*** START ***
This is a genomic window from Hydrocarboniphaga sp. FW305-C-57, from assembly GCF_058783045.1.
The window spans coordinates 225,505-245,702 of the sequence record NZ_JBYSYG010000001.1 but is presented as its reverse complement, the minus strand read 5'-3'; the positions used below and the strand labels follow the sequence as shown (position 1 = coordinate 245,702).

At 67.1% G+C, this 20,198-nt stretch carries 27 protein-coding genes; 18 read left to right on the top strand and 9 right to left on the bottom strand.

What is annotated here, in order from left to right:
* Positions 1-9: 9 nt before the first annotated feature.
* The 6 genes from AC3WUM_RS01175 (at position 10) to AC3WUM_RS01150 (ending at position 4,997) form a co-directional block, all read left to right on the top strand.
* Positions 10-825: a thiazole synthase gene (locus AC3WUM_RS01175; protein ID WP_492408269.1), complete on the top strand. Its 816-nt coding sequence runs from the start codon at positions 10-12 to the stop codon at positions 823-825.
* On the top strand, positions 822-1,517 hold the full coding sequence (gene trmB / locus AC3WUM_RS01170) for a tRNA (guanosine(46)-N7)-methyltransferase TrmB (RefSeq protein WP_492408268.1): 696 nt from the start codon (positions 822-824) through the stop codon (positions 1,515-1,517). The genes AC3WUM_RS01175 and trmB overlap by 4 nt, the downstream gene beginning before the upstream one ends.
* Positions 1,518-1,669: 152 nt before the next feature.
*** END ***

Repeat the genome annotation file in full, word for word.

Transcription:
This is a genomic window from Hydrocarboniphaga sp. FW305-C-57, from assembly GCF_058783045.1.
The window spans coordinates 225,505-245,702 of the sequence record NZ_JBYSYG010000001.1 but is presented as its reverse complement, the minus strand read 5'-3'; the positions used below and the strand labels follow the sequence as shown (position 1 = coordinate 245,702).

At 67.1% G+C, this 20,198-nt stretch carries 27 protein-coding genes; 18 read left to right on the top strand and 9 right to left on the bottom strand.

What is annotated here, in order from left to right:
* Positions 1-9: 9 nt before the first annotated feature.
* The 6 genes from AC3WUM_RS01175 (at position 10) to AC3WUM_RS01150 (ending at position 4,997) form a co-directional block, all read left to right on the top strand.
* Positions 10-825: a thiazole synthase gene (locus AC3WUM_RS01175; protein ID WP_492408269.1), complete on the top strand. Its 816-nt coding sequence runs from the start codon at positions 10-12 to the stop codon at positions 823-825.
* On the top strand, positions 822-1,517 hold the full coding sequence (gene trmB / locus AC3WUM_RS01170) for a tRNA (guanosine(46)-N7)-methyltransferase TrmB (RefSeq protein WP_492408268.1): 696 nt from the start codon (positions 822-824) through the stop codon (positions 1,515-1,517). The genes AC3WUM_RS01175 and trmB overlap by 4 nt, the downstream gene beginning before the upstream one ends.
* Positions 1,518-1,669: 152 nt before the next feature.